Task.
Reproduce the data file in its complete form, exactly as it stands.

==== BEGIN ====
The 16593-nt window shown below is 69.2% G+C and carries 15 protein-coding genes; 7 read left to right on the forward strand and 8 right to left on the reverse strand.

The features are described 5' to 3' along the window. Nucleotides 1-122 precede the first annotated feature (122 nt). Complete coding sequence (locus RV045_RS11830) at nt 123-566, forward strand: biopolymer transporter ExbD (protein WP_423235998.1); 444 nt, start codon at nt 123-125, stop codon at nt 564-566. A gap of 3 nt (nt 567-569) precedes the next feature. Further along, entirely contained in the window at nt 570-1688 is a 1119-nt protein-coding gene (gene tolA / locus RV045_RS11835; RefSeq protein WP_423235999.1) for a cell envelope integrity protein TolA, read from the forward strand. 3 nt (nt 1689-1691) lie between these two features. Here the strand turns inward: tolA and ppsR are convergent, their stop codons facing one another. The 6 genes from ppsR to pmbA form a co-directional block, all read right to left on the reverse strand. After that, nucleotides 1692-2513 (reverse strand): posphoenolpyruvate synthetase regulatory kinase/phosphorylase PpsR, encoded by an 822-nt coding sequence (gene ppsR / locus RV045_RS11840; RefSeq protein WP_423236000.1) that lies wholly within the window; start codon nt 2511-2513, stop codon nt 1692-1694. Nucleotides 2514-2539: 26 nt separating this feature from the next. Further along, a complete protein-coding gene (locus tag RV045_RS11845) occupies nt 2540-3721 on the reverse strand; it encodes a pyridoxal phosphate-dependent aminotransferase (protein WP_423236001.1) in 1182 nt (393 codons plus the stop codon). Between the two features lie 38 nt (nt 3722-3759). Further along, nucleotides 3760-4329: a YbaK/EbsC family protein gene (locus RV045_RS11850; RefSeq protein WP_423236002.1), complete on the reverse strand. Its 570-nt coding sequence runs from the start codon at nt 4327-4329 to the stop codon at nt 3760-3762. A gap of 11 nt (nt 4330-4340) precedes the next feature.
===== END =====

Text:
The 16593-nt window shown below is 69.2% G+C and carries 15 protein-coding genes; 7 read left to right on the forward strand and 8 right to left on the reverse strand.

The features are described 5' to 3' along the window. Nucleotides 1-122 precede the first annotated feature (122 nt). Complete coding sequence (locus RV045_RS11830) at nt 123-566, forward strand: biopolymer transporter ExbD (protein WP_423235998.1); 444 nt, start codon at nt 123-125, stop codon at nt 564-566. A gap of 3 nt (nt 567-569) precedes the next feature. Further along, entirely contained in the window at nt 570-1688 is a 1119-nt protein-coding gene (gene tolA / locus RV045_RS11835; RefSeq protein WP_423235999.1) for a cell envelope integrity protein TolA, read from the forward strand. 3 nt (nt 1689-1691) lie between these two features. Here the strand turns inward: tolA and ppsR are convergent, their stop codons facing one another. The 6 genes from ppsR to pmbA form a co-directional block, all read right to left on the reverse strand. After that, nucleotides 1692-2513 (reverse strand): posphoenolpyruvate synthetase regulatory kinase/phosphorylase PpsR, encoded by an 822-nt coding sequence (gene ppsR / locus RV045_RS11840; RefSeq protein WP_423236000.1) that lies wholly within the window; start codon nt 2511-2513, stop codon nt 1692-1694. Nucleotides 2514-2539: 26 nt separating this feature from the next. Further along, a complete protein-coding gene (locus tag RV045_RS11845) occupies nt 2540-3721 on the reverse strand; it encodes a pyridoxal phosphate-dependent aminotransferase (protein WP_423236001.1) in 1182 nt (393 codons plus the stop codon). Between the two features lie 38 nt (nt 3722-3759). Further along, nucleotides 3760-4329: a YbaK/EbsC family protein gene (locus RV045_RS11850; RefSeq protein WP_423236002.1), complete on the reverse strand. Its 570-nt coding sequence runs from the start codon at nt 4327-4329 to the stop codon at nt 3760-3762. A gap of 11 nt (nt 4330-4340) precedes the next feature.